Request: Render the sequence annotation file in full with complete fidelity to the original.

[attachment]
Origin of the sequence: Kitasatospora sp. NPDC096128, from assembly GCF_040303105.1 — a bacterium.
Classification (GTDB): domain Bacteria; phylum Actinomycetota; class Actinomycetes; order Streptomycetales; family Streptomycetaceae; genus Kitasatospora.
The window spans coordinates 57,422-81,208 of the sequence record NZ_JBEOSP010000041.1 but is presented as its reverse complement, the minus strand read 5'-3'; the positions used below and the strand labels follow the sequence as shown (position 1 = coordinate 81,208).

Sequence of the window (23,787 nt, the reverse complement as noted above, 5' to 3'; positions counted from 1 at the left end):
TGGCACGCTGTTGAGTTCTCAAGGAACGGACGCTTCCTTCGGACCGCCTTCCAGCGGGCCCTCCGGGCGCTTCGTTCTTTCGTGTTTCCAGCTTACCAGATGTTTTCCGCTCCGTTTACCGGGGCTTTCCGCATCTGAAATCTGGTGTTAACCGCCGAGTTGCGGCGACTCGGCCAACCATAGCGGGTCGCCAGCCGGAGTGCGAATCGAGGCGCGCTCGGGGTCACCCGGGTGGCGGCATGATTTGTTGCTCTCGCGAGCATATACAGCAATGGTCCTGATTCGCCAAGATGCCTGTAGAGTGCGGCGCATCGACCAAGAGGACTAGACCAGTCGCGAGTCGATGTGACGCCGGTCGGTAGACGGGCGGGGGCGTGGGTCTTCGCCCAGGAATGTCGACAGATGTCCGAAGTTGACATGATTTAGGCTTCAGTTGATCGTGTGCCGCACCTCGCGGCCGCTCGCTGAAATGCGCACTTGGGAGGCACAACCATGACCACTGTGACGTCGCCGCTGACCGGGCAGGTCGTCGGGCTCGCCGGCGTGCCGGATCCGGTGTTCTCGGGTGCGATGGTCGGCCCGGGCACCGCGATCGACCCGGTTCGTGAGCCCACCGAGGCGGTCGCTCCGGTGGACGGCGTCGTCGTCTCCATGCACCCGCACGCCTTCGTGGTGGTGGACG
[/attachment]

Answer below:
Origin of the sequence: Kitasatospora sp. NPDC096128, from assembly GCF_040303105.1 — a bacterium.
Classification (GTDB): domain Bacteria; phylum Actinomycetota; class Actinomycetes; order Streptomycetales; family Streptomycetaceae; genus Kitasatospora.
The window spans coordinates 57,422-81,208 of the sequence record NZ_JBEOSP010000041.1 but is presented as its reverse complement, the minus strand read 5'-3'; the positions used below and the strand labels follow the sequence as shown (position 1 = coordinate 81,208).

Sequence of the window (23,787 nt, the reverse complement as noted above, 5' to 3'; positions counted from 1 at the left end):
TGGCACGCTGTTGAGTTCTCAAGGAACGGACGCTTCCTTCGGACCGCCTTCCAGCGGGCCCTCCGGGCGCTTCGTTCTTTCGTGTTTCCAGCTTACCAGATGTTTTCCGCTCCGTTTACCGGGGCTTTCCGCATCTGAAATCTGGTGTTAACCGCCGAGTTGCGGCGACTCGGCCAACCATAGCGGGTCGCCAGCCGGAGTGCGAATCGAGGCGCGCTCGGGGTCACCCGGGTGGCGGCATGATTTGTTGCTCTCGCGAGCATATACAGCAATGGTCCTGATTCGCCAAGATGCCTGTAGAGTGCGGCGCATCGACCAAGAGGACTAGACCAGTCGCGAGTCGATGTGACGCCGGTCGGTAGACGGGCGGGGGCGTGGGTCTTCGCCCAGGAATGTCGACAGATGTCCGAAGTTGACATGATTTAGGCTTCAGTTGATCGTGTGCCGCACCTCGCGGCCGCTCGCTGAAATGCGCACTTGGGAGGCACAACCATGACCACTGTGACGTCGCCGCTGACCGGGCAGGTCGTCGGGCTCGCCGGCGTGCCGGATCCGGTGTTCTCGGGTGCGATGGTCGGCCCGGGCACCGCGATCGACCCGGTTCGTGAGCCCACCGAGGCGGTCGCTCCGGTGGACGGCGTCGTCGTCTCCATGCACCCGCACGCCTTCGTGGTGGTGGACG